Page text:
A traditional dawn service for the fallen soldiers of the Australia and New Zealand Corps (ANZAC) in World War I was held in Turkey Tuesday. The event took place at the site where thousands of Anzac soldiers died in a fateful campaign against the Ottoman troops. The descendants of the soldiers as well as visitors from both countries flocked to the commemoration ceremony that was also attended by ministers from both countries. Compared to previous years, turnout was low, down to a few hundred people, who camped out on a hill overlooking the Çanakkale (Dardanelles) Strait, the stage of the fierce Battle of Gallipoli.
In another part of Çanakkale province, meanwhile, thousands of Turkish youth gathered for a march in memory of legendary 57th Regiment whose soldiers were all killed in the battle.
Australia's Foreign Minister Julie Bishop and New Zealand Justice Minister Amy Adams were among those paying tribute to the WWI casualties on the Çanakkale peninsula.
"As we gather here this morning, we each pay tribute to the men and women of our armed forces who have carried on the ANZAC tradition for the past century and more, that spirit of courage, mateship, endurance and sacrifice that has forged our national character and identity," Bishop said.
Tuesday marked the 102nd anniversary of the first landing by Australian and New Zealand troops on the Gallipoli peninsula.
The unsuccessful eight-month campaign that followed saw more than 44,000 British, Irish, French, Australian, New Zealand, Indian and Canadian troops and nearly 87,000 Ottoman soldiers killed.
"The cliff the ANZACS could not scale was the courage, discipline and tenacity of the Turkish army, determined to defend their homeland," Bishop added.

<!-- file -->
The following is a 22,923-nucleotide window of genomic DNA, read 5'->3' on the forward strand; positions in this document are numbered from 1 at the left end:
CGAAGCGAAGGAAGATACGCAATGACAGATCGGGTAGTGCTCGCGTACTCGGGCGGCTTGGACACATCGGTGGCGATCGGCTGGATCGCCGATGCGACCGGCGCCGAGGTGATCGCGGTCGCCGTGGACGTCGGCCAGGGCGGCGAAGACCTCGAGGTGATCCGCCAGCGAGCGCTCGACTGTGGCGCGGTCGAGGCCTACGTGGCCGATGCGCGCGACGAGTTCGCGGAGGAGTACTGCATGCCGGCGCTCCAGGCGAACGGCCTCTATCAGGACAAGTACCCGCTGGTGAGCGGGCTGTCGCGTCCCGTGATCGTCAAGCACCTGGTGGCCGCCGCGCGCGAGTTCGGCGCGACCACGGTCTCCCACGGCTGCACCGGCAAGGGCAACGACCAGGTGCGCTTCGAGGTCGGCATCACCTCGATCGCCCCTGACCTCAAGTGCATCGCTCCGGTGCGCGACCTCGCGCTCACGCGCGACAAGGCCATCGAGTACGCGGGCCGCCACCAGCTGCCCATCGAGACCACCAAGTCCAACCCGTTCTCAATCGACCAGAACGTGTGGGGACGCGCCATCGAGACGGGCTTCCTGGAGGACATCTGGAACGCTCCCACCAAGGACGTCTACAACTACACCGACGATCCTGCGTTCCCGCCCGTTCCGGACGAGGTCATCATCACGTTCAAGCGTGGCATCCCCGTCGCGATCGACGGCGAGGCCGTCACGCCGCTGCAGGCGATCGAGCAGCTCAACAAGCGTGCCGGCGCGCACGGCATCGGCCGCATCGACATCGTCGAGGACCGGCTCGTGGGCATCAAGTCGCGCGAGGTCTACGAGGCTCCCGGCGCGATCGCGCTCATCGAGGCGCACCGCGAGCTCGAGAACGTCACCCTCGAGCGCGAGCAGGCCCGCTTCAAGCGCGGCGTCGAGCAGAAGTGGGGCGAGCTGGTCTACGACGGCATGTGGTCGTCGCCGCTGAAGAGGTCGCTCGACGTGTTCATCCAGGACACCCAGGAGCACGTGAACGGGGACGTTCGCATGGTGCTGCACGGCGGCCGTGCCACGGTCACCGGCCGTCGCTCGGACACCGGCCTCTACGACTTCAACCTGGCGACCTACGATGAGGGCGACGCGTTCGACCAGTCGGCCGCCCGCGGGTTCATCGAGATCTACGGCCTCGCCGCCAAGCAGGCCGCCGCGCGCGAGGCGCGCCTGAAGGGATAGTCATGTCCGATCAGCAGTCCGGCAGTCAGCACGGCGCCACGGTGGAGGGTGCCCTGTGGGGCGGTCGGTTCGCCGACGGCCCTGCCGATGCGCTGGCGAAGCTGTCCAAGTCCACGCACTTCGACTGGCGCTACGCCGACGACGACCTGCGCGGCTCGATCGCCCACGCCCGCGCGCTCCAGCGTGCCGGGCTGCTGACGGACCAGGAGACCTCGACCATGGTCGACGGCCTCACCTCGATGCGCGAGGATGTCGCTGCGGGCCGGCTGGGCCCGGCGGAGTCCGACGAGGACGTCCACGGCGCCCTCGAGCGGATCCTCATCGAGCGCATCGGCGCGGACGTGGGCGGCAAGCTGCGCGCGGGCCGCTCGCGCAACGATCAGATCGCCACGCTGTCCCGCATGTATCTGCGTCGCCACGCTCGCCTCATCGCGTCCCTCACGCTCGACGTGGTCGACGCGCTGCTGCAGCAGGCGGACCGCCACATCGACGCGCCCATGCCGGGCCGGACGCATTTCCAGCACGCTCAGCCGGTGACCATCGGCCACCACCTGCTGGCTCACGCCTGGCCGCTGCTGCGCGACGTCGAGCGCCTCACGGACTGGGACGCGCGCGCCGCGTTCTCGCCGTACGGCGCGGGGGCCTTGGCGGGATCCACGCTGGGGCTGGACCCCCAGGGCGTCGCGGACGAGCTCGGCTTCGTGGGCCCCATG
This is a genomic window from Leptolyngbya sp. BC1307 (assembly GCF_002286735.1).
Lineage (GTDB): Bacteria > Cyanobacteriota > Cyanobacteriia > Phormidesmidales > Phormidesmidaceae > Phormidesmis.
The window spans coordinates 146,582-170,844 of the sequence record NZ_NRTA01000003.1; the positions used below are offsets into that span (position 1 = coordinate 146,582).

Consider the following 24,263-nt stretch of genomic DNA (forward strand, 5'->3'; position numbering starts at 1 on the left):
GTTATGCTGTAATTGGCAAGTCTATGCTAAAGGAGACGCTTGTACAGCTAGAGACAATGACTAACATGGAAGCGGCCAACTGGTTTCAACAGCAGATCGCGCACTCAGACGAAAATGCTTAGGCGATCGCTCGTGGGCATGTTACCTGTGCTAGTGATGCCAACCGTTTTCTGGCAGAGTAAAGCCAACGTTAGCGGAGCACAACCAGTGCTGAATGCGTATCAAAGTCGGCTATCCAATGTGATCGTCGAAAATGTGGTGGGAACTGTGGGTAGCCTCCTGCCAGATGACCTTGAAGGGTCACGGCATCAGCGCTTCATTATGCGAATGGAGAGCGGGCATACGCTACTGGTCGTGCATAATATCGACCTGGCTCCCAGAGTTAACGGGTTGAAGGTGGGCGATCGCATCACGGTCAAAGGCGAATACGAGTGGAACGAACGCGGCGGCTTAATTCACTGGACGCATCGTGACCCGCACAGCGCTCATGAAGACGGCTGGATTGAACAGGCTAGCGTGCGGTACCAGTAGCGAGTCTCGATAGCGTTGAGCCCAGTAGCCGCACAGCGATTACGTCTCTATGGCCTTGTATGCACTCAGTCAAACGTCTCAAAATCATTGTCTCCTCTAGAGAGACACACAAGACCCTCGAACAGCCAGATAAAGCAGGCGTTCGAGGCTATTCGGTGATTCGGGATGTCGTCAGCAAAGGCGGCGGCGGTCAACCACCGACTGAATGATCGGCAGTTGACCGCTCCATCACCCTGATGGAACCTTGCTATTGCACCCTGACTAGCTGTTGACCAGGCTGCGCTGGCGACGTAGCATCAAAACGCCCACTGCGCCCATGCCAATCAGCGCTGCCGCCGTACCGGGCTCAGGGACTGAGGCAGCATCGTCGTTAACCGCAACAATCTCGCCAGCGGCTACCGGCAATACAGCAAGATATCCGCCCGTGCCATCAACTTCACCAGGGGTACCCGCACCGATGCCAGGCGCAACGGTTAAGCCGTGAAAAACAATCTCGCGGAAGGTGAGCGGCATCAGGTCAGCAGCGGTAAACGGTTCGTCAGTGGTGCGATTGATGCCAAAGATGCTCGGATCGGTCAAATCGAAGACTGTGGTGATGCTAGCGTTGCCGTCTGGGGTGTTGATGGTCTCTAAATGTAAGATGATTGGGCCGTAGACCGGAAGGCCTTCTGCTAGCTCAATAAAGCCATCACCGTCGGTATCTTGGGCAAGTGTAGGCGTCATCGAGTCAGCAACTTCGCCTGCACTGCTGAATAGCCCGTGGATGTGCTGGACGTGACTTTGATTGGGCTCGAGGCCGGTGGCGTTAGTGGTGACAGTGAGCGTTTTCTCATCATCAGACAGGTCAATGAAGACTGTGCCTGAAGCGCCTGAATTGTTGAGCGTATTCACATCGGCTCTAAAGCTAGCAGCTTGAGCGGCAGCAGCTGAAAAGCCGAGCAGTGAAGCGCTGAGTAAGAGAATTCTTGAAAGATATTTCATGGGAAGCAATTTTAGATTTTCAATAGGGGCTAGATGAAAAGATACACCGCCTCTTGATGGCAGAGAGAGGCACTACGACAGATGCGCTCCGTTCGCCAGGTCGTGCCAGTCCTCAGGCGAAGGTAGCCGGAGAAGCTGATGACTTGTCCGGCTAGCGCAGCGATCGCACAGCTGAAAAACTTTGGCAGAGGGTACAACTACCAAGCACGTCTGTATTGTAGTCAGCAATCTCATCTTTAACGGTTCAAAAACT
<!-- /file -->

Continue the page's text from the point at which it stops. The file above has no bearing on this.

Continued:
Tuesday is commemorated in Australia and New Zealand as ANZAC Day and Gallipoli is seen as one of the defining events that ushered both countries towards nationhood.
The battle also forged links between Turkey, which emerged as a modern state shortly after the war, and the ANZAC countries.
The crowds gathered at Anzac Cove as the sun rose above the peninsula for the hour-long service.
Adams thanked the Turkish people for preserving and caring for the graves of the New Zealand servicemen.
"This peninsula of war is now a place of friendship and healing," she said. "It's proof that enemies can become the truest of friends. That we have more in common than that which divides us."
"We hope it inspires those conflicts around the world where deep-rooted hatred seems impossible to overcome," she added.
Preceding the speeches, military bands from New Zealand and Australia performed hymns while a documentary on the battle was screened for visitors.
A moment of silence was observed for the fallen soldiers from both sides.
A Turkish colonel recited a letter by Mustafa Kemal Atatürk, the distinguished commander partially credited with the victory in Çanakkale against the Allied forces for which Australian and New Zealand soldiers fought.
Atatürk, who went on to become the founding father of modern Turkey and its first president, penned the letter in 1934 for the mothers of the fallen ANZAC troops.
The letter comforts the families of soldiers "who rest in peace next to Mehmetçik (colloquial name for Turkish soldiers)," and says the ANZAC troops became sons of the Turkish nation after they lost their lives on Turkish territories.
The dawn service was followed by another commemoration event at the New Zealand Monument in Conkbayırı (Chunuk Bair) where a part of the intense battle between the Ottomans and the ANZAC troops were fought.
Elsewhere, thousands of people joined a march organized by the Ministry of Youth and Sports in memory of 57th Regiment hailed for its bravery during the Çanakkale campaign at the cost of losing all its members.
The culmination of marches held simultaneously all across Turkey was in Çanakkale.
Carrying a giant Turkish flag, a crowd, including Minister Akif Çağatay Kılıç, gathered at the Martyrs' Monument dedicated to the fallen Ottoman troops.
After a recitation of prayers in memory of the soldiers, the group laid a wreath at the monument and then on the graves of the World War I soldiers buried at a nearby cemetery.